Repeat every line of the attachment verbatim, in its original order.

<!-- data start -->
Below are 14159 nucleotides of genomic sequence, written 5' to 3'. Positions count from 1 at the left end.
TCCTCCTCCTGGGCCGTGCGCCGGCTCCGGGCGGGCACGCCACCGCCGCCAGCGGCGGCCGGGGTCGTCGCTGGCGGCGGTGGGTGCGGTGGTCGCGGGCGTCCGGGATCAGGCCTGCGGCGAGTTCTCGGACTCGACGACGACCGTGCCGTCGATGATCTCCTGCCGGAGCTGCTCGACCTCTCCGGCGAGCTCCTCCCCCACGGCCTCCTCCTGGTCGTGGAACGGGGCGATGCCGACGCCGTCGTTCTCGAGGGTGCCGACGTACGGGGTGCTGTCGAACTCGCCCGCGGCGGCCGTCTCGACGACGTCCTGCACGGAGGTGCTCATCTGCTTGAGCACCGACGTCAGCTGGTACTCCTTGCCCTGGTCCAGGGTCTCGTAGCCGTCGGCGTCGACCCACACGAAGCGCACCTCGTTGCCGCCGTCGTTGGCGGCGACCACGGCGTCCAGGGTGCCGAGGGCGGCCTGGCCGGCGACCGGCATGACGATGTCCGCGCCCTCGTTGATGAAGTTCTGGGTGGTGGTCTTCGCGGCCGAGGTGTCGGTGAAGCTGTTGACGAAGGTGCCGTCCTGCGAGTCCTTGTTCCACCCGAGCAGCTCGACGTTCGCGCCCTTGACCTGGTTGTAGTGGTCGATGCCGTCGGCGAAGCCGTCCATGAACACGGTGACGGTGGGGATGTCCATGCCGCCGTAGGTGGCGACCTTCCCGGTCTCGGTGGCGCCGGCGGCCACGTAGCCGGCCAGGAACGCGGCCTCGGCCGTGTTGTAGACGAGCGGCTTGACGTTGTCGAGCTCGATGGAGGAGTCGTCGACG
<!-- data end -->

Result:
Below are 14159 nucleotides of genomic sequence, written 5' to 3'. Positions count from 1 at the left end.
TCCTCCTCCTGGGCCGTGCGCCGGCTCCGGGCGGGCACGCCACCGCCGCCAGCGGCGGCCGGGGTCGTCGCTGGCGGCGGTGGGTGCGGTGGTCGCGGGCGTCCGGGATCAGGCCTGCGGCGAGTTCTCGGACTCGACGACGACCGTGCCGTCGATGATCTCCTGCCGGAGCTGCTCGACCTCTCCGGCGAGCTCCTCCCCCACGGCCTCCTCCTGGTCGTGGAACGGGGCGATGCCGACGCCGTCGTTCTCGAGGGTGCCGACGTACGGGGTGCTGTCGAACTCGCCCGCGGCGGCCGTCTCGACGACGTCCTGCACGGAGGTGCTCATCTGCTTGAGCACCGACGTCAGCTGGTACTCCTTGCCCTGGTCCAGGGTCTCGTAGCCGTCGGCGTCGACCCACACGAAGCGCACCTCGTTGCCGCCGTCGTTGGCGGCGACCACGGCGTCCAGGGTGCCGAGGGCGGCCTGGCCGGCGACCGGCATGACGATGTCCGCGCCCTCGTTGATGAAGTTCTGGGTGGTGGTCTTCGCGGCCGAGGTGTCGGTGAAGCTGTTGACGAAGGTGCCGTCCTGCGAGTCCTTGTTCCACCCGAGCAGCTCGACGTTCGCGCCCTTGACCTGGTTGTAGTGGTCGATGCCGTCGGCGAAGCCGTCCATGAACACGGTGACGGTGGGGATGTCCATGCCGCCGTAGGTGGCGACCTTCCCGGTCTCGGTGGCGCCGGCGGCCACGTAGCCGGCCAGGAACGCGGCCTCGGCCGTGTTGTAGACGAGCGGCTTGACGTTGTCGAGCTCGATGGAGGAGTCGTCGACG